My Oregano, Common Marjoram and Sweet Marjoram (also known as Wild Oregano) are also in flower. I harvested them today; have them drying on mesh screens in the dehydrator for future soups :)
I also spent time with Sage, harvesting her large, slightly fuzzy leaves. She's such a sweetie, such a lovely, quiet energy. Reminds me of Mugwort and Motherwort in their energy, although I have several baby Mugwort plants that have a mischievous energy. I was chiding them about growing everywhere and not sharing the space with other plants in this large pot --- really the bottom of a repurposed rat cage. They seemed to giggle at the time. However, when I decided to harvest several Sheep Sorrel plants growing with the muggies, I noticed that the muggies were growing all clumped together. Hm, interesting. When I decided to haul up the Sheep Sorrel roots, I soon saw why. Roots and more roots still!
Oh boy. What ended up with me in my PJs going to get some morning sun on my sunny balcony ended up with me dirtying my hands, arms and PJs and spending about 2 hours gardening! The root system of Sheep Sorrel is just amazing! These plants actually have large roots, but growing where they are in about 6-7 inches of soil, they are obviously not at their prime. Still, each plant was connected to all the other plants by these long root "threads." Reminded me of how trees are connected by their root systems, or the mycelium in mushrooms. Just fascinating, I tell ya! Yep, muggies don't stand a chance when Sheep Sorrel is around ;)
Sheep sorrel leaves are mighty tasty, BTW, and have a nice lemony taste. You can eat them raw in salads and appreciate them that way, or have their lemony flavor enhance your soups and stews. When cooked, they taste like spinach with a lemony feel. Quite nice. You can also steam them, add them to green juices or green juices. They also freeze well or you can dry the leaves and then add them to soups and stews that way. They do contain oxalic acid, so most people prefer to cook them to neutralize their oxalic crystals.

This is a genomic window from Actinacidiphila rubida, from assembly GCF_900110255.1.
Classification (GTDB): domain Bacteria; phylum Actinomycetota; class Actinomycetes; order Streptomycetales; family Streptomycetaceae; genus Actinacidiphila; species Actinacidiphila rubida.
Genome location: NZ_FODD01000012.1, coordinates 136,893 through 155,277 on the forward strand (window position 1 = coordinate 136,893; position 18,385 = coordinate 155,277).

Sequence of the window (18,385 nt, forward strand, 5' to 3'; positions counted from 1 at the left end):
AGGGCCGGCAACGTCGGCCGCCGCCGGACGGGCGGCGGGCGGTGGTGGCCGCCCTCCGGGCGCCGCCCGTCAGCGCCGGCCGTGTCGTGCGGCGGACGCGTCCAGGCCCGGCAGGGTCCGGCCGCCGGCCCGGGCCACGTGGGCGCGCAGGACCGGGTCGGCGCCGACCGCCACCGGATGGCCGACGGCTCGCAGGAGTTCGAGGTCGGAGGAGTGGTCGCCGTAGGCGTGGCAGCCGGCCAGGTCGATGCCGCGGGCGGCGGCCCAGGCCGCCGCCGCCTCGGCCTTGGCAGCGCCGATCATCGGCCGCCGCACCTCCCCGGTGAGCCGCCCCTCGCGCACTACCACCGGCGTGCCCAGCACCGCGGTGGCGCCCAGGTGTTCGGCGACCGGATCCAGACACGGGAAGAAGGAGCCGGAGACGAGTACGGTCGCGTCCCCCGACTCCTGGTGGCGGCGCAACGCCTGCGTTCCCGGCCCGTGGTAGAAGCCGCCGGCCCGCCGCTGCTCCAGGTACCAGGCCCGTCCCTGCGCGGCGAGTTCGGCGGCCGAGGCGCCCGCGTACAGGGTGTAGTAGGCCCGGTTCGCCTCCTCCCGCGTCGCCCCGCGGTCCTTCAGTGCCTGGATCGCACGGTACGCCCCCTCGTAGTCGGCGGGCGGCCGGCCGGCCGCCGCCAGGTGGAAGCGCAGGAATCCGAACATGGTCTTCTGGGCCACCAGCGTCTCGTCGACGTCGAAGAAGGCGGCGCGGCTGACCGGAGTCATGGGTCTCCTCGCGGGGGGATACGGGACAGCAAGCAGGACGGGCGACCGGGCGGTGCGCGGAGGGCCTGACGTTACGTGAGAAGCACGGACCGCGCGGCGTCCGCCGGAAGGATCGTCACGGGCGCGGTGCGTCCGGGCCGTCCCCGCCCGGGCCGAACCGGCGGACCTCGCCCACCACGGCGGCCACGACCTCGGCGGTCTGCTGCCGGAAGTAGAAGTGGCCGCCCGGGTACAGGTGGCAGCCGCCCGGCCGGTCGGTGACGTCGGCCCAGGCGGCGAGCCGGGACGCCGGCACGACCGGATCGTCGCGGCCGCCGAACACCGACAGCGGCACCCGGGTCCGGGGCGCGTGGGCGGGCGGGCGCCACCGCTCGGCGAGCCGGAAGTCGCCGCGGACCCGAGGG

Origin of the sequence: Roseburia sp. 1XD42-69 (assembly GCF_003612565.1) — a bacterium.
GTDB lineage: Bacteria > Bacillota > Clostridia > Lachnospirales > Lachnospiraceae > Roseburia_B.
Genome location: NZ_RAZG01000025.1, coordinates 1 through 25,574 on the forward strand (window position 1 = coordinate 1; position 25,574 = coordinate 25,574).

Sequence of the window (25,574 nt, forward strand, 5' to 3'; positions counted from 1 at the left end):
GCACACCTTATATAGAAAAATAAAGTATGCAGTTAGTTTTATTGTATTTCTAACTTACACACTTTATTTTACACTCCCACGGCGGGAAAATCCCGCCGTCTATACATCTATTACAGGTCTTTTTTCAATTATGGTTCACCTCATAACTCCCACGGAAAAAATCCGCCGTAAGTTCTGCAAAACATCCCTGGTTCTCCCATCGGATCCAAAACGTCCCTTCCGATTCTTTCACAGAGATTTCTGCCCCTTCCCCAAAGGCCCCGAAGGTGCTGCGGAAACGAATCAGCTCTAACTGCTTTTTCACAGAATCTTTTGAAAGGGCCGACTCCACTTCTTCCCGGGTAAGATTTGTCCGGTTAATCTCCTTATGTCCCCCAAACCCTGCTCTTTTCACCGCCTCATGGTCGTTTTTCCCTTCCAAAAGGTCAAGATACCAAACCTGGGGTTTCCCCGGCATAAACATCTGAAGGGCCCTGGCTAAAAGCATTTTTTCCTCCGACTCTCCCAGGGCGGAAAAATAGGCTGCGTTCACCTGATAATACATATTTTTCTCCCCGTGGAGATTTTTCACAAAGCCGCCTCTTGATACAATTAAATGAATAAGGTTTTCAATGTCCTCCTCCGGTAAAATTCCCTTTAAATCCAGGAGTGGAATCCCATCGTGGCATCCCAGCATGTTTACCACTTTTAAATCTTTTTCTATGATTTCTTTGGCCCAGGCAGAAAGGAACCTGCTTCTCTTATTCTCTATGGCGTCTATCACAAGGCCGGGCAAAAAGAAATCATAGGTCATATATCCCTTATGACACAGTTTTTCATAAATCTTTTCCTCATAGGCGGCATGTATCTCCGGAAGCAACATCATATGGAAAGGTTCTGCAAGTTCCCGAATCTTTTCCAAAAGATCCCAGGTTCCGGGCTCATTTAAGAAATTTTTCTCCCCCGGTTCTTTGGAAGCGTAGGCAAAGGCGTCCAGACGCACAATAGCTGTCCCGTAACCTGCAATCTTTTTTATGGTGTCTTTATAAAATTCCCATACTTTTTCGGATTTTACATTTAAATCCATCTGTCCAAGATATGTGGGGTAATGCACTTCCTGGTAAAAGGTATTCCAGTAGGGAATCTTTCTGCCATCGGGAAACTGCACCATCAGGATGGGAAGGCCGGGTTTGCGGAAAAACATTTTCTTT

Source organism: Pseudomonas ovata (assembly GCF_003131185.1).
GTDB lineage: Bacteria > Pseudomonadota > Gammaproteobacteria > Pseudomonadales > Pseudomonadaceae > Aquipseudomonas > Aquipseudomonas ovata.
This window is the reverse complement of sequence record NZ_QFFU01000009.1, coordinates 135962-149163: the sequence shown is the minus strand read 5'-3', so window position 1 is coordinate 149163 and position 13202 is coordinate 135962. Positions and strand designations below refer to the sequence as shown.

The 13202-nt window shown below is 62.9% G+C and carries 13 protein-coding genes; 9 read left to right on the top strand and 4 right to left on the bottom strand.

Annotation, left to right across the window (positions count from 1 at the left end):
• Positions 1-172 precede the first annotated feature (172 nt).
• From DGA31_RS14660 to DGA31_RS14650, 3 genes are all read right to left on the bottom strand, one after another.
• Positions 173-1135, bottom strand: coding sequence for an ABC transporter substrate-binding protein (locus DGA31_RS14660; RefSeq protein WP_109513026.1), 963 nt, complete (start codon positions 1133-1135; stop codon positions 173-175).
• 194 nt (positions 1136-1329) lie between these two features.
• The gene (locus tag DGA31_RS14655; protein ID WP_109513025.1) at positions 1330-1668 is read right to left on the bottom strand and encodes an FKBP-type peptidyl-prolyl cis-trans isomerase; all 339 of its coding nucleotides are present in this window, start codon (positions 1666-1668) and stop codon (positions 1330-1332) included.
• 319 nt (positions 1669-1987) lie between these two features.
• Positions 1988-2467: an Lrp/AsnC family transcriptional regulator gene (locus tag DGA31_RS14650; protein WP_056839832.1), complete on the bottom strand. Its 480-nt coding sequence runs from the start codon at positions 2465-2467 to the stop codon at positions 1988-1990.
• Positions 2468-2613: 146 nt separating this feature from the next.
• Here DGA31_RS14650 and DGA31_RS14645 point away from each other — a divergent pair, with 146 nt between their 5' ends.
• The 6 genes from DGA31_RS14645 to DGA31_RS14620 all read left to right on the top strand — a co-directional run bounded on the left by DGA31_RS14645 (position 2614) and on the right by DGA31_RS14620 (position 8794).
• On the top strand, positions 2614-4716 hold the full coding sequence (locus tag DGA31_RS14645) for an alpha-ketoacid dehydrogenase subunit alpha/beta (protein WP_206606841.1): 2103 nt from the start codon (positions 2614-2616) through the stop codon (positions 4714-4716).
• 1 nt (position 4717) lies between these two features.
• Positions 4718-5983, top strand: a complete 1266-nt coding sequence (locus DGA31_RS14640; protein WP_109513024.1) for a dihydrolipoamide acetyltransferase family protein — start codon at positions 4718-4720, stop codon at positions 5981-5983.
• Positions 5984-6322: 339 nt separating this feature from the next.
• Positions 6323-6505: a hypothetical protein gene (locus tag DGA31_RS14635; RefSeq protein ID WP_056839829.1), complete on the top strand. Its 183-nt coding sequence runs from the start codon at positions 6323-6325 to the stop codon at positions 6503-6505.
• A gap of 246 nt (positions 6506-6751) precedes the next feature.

Sheep Sorrel root is best prized for her anti-cancer effect and is best known in Essiac Tea.
I am drying the roots, of course :) Extra antioxidant power in my tea? Now who doesn't need some help fighting those free radicals!
I bought Sheep Sorrel seeds from Richters, but she self-seeds most readily, so you'd have plenty for future years. Her leaves grow in a rosette and once she shoots up her central stem, she's then going into baby/seed-making mode. To extend her life, cut back the central stem if you see her growing one. I did this a few times with my plants and they continue to grow leaves and spread further in the pot. She's also what I'd call a cut-and-come again plant: I remove her leaves and she grows them back in. I do leave some of the leaves on the plants, though -> take the leaves growing on the outer edges of the rosette and leave the inner ones.
Yes, she grows just fine in containers, although, as I mentioned earlier, her root system is extensive, so if you're looking to grow medicine, she's best grown in the garden to get that big root.
Well, you can tell I've been writing about plants, but no foraging per se. How come? I meant to go foraging today, but work intervened! It plumb rained all day Monday, so I was going to go yesterday, on Wednesday, to have a look 'round. Ah, I said, I can go tomorrow, and took the day to make soup and sauerkraut.
I love the crockpot for the sauerkraut, BTW, the one that I mentioned in my last diary post.
For my last batch, I left it to ferment for only 7 days, but it was really humid last week, and humidity does "heat" up the fermentation process. Of course, 4 weeks is often prescribed to let things really ferment, but I didn't want to wait that long. Plus, there was a stench coming from the crock. I had taped on a dishcloth to cover the hole because there are fruit flies hovering about, and when I took off the cloth, I noticed green mold all on the top of the weights. In fact, even after washing the weights with soap and vinegar, they got green mold on them all over again! After washing them again, I placed each weight in a plastic bag and will see how the mold situation goes. It is normal for mold to form on the top of sauerkraut, on the part where you have placed the outer cabbage leaves. When you take off the leaves and weights, the part that is under the brine is the good stuff. The icky and tricky part is making sure you get all the mold off so that none goes into your 'kaut :PP
The sauerkraut does tastes great, and it continues to ferment in the fridge, with the taste getting better as it continues to ferment. I used 3 medium heads of cabbage, both last time and this time, and my crock was filled about half-way full. Last time I made it with red cabbage and this time I used green. The color of the red cabbage is stunning! I used the "special" probiotics again, but really, you don't have to. Lots of veggies have the "good" bacteria on them already!
FYI: cabbage is rated as being low in chemical residues by the EWG, so if you can't afford organic, no worries here with the cabbage :)